JSunderland
Circleville, OH15 contributions
5.0 of 5 bubbles
Aug 2021
This is one tough hike. Be prepared to spend a good portion of the day on this one. Steady uphill climb for the first 4 miles, but the views from the top are well worth it. I would suggest trekking poles, plenty of water and snacks. Our total hike from parking lot to the edge of the ice field and back was 11.5 miles. Get there early because the parking lot fills up by mid morning. This is a busy trail, so don't think you will be out there alone.,
Written September 7, 2021
This review is the subjective opinion of a Tripadvisor member and not of Tripadvisor LLC. Tripadvisor performs checks on reviews as part of our industry-leading trust & safety standards. Read our transparency report to learn more.

PattyB789
Cincinnati225 contributions
5.0 of 5 bubbles
Jul 2022 • Family
Outstanding hike. Well maintained trail. Majestic views. Wish we would have trained for it. We did make it to the very top. It took us all of 8hrs and I would have liked to rest more both up and down. Trekking poles were very helpful climbing rocks and on snow near the top in mid-July. Lots of great views 1/2 to 3/4 to top, so possible to make a little shorter and still great hike. Top is amazing though.
Written July 25, 2022
This review is the subjective opinion of a Tripadvisor member and not of Tripadvisor LLC. Tripadvisor performs checks on reviews as part of our industry-leading trust & safety standards. Read our transparency report to learn more.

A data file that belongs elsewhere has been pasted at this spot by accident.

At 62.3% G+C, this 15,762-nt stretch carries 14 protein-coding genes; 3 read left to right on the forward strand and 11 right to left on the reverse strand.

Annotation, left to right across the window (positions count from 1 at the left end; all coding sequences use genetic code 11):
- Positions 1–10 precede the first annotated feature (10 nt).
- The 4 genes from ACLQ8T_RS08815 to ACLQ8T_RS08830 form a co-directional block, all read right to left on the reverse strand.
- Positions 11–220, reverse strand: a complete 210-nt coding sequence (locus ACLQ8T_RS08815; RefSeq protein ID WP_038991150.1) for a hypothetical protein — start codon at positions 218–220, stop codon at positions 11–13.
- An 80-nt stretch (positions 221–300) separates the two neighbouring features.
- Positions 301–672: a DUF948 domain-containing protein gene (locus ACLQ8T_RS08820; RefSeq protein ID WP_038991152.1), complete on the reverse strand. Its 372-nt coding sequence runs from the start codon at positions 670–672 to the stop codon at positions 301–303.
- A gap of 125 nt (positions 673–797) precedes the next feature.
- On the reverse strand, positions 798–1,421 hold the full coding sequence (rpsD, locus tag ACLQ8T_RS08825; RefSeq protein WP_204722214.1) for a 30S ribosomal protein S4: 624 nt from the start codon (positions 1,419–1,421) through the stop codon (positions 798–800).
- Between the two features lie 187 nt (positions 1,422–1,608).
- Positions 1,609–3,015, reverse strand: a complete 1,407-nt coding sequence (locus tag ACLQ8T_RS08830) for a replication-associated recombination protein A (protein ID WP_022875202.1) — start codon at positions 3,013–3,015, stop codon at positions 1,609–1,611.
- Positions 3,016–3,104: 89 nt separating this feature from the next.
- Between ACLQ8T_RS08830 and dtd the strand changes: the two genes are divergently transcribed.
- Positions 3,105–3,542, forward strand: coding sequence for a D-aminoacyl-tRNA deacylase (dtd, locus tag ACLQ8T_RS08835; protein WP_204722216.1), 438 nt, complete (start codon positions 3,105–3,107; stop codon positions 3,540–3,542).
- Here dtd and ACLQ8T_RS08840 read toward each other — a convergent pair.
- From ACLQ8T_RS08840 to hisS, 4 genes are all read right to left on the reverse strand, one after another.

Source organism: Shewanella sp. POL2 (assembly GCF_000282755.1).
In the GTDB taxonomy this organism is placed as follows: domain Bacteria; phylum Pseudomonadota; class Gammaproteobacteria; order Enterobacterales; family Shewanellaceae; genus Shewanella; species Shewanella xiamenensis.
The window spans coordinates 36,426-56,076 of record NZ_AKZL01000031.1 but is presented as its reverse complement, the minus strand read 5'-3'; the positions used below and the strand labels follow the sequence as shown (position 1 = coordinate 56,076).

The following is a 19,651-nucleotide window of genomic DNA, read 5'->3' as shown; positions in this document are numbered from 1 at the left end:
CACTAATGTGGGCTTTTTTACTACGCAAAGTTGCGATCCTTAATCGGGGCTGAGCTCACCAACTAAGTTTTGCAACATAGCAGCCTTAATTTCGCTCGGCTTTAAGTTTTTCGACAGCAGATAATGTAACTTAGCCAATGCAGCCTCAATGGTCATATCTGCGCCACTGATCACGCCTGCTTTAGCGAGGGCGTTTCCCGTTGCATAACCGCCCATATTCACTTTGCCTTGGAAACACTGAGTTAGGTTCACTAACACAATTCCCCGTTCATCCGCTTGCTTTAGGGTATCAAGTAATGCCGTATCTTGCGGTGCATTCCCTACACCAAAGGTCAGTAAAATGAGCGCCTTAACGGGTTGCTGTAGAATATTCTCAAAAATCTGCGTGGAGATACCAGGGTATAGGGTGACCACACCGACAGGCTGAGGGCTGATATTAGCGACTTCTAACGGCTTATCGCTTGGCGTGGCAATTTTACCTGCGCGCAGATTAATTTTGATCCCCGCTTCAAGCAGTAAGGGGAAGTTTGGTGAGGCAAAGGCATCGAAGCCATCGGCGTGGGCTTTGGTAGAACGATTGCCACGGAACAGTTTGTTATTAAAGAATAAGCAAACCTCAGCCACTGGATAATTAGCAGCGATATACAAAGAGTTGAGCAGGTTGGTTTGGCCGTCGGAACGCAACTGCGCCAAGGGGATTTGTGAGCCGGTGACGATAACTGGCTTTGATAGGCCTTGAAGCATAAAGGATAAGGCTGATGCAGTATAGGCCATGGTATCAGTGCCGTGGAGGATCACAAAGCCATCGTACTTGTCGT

Michelle
Boston, MA33 contributions
5.0 of 5 bubbles
Jul 2022 • Friends
This ~8 mi round trip hike is absolutely worth it. It’s a bit of a tough trail at parts but doable if you pack the right gear (layers, good hiking boots, rain layers, and a good winter hat). It can get cold and rainy up on the field. The views are breathtaking and continue to get even better as you get higher and higher.

At the very top of the hike, there’s an emergency shelter where you can sit and snack and take in the scenery, look at all the people who’ve carved their names/dates into the wood, and then if you want, continue down a trail towards the glacier and Harding ice field (though you’ll want to approach with caution).
Written July 29, 2022
This review is the subjective opinion of a Tripadvisor member and not of Tripadvisor LLC. Tripadvisor performs checks on reviews as part of our industry-leading trust & safety standards. Read our transparency report to learn more.

mafischl
Huntington, NY3,282 contributions
5.0 of 5 bubbles
Sep 2021 • Friends
I have hiked all over the world. This is, without question, one of the best hikes I have ever done. It's hard, but absolutely magnificent. Once you get above the tree line the views are absolutely stunning. You won't regret it.
Written September 17, 2021
This review is the subjective opinion of a Tripadvisor member and not of Tripadvisor LLC. Tripadvisor performs checks on reviews as part of our industry-leading trust & safety standards. Read our transparency report to learn more.

Aurora09
West Windsor Township, NJ329 contributions
5.0 of 5 bubbles
Aug 2015 • Family
We hiked this trail with our 10 and 8 year old children. We were very lucky that the weather was perfect. I actually planned our Alaskan trip around this hike. I had initially wanted to come to Alaska a few years ago. But knowing that our kids wouldn’t be able to make the hike, I decided to put off our entire Alaskan trip until the kids are old enough to do it. And I am glad we made that decision. It’s a very tough hike. The total distance is about 8 miles round trip, and you gain 3000ft in elevation. The good thing is that the elevation itself is not bad, starting at 500ft, ending around 3500ft.